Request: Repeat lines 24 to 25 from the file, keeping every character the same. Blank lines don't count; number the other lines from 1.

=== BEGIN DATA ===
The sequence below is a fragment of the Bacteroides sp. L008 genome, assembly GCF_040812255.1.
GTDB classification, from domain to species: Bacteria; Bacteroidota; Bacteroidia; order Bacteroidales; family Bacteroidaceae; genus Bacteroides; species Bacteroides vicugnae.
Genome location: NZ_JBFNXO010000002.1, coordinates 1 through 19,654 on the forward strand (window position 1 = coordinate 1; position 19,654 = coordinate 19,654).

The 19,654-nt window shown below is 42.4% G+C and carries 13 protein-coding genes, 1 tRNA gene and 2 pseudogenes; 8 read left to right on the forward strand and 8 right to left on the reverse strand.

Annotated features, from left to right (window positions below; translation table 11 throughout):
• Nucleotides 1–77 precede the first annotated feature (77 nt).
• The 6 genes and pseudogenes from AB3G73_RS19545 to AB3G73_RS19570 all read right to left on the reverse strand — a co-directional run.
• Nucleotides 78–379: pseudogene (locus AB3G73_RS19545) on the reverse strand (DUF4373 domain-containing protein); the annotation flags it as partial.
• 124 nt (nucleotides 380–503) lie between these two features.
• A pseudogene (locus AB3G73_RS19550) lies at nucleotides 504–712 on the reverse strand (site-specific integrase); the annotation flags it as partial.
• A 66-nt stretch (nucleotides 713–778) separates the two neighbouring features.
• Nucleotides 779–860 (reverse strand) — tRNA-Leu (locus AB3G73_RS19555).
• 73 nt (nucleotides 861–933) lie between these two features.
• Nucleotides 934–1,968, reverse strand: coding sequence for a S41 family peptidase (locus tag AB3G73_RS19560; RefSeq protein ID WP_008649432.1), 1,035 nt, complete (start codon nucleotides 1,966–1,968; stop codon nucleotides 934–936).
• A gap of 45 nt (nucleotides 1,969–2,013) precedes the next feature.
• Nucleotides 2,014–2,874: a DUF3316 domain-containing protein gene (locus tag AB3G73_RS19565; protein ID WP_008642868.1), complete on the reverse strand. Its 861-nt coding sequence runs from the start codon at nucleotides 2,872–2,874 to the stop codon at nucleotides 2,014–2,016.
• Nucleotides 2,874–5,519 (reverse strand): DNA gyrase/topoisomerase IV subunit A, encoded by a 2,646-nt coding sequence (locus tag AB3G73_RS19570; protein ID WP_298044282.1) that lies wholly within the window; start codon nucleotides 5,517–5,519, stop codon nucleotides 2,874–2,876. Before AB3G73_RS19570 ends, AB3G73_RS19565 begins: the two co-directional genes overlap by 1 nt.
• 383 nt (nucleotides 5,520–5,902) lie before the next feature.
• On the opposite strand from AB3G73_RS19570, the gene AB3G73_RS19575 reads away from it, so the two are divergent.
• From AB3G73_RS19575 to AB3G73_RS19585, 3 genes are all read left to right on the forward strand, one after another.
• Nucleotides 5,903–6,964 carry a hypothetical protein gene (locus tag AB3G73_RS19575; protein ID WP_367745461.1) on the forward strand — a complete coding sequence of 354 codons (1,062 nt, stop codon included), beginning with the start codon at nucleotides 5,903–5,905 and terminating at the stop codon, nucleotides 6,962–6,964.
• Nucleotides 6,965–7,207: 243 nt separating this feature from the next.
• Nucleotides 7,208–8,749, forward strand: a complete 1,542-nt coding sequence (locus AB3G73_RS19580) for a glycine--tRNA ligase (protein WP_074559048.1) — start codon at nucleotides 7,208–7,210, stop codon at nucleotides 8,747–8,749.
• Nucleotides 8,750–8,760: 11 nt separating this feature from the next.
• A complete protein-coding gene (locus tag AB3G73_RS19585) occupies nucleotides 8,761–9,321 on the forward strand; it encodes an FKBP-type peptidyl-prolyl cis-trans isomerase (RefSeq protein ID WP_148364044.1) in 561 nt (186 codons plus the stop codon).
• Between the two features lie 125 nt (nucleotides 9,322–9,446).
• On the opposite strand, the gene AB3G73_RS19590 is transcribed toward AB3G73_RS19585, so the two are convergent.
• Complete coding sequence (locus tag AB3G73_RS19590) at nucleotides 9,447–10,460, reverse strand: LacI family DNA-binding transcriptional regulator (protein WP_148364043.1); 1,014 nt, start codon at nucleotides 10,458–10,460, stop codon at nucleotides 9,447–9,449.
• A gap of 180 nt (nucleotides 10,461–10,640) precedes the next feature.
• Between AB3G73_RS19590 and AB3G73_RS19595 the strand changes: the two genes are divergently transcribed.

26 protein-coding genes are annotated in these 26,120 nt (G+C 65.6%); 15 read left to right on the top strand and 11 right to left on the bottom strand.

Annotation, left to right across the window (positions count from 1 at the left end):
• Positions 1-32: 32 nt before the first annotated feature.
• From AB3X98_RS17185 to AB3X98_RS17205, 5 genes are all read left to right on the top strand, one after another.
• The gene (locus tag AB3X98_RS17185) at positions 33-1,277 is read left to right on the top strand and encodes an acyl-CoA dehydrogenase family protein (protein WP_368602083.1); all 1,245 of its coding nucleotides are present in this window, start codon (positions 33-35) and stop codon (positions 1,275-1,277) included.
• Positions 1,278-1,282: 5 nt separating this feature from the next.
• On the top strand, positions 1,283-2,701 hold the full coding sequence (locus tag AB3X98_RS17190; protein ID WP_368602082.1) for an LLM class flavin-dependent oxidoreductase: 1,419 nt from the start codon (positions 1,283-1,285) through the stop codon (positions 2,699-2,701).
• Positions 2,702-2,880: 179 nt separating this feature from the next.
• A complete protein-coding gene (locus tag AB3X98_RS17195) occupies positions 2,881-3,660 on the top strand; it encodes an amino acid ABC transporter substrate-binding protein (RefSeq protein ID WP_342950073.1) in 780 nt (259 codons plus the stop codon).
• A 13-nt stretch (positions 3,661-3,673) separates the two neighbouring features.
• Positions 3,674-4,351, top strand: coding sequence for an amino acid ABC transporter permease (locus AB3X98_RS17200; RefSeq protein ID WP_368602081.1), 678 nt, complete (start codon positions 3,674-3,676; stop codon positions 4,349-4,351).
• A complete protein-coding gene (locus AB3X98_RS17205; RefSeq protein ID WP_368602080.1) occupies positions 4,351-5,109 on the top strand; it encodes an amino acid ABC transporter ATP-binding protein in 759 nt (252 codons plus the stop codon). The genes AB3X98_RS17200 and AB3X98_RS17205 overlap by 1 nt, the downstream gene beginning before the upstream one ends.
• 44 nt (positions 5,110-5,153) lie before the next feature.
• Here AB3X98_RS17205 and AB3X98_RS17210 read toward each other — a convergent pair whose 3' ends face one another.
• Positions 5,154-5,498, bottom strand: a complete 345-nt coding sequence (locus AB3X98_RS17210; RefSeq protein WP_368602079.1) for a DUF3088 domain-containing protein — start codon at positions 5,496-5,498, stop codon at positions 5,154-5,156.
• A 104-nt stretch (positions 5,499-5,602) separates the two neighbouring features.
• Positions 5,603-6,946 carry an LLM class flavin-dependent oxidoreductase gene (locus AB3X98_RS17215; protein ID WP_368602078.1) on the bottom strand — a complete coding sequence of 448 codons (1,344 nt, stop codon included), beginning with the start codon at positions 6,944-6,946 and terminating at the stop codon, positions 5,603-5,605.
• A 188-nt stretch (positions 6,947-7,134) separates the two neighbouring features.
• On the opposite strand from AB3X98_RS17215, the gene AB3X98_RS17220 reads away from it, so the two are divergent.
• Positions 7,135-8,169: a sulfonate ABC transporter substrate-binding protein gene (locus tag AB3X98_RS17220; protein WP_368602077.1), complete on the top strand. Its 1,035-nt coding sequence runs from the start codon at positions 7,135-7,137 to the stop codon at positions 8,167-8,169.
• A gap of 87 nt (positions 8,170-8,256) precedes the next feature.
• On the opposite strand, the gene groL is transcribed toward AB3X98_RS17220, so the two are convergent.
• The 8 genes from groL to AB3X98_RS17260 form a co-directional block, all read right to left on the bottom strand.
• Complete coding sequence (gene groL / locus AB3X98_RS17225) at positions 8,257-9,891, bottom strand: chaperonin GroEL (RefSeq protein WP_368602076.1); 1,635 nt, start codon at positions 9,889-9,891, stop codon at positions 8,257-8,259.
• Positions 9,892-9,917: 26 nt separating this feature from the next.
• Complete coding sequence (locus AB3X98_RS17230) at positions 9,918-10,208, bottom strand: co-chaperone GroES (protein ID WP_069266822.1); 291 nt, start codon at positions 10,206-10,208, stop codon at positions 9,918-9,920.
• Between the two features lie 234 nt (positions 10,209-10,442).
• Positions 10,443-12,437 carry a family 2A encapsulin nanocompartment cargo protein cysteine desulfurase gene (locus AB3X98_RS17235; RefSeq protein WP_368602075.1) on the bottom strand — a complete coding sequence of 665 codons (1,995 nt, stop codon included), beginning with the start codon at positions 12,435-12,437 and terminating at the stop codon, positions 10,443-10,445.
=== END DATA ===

• Nucleotides 8,750–8,760: 11 nt separating this feature from the next.
• A complete protein-coding gene (locus tag AB3G73_RS19585) occupies nucleotides 8,761–9,321 on the forward strand; it encodes an FKBP-type peptidyl-prolyl cis-trans isomerase (RefSeq protein ID WP_148364044.1) in 561 nt (186 codons plus the stop codon).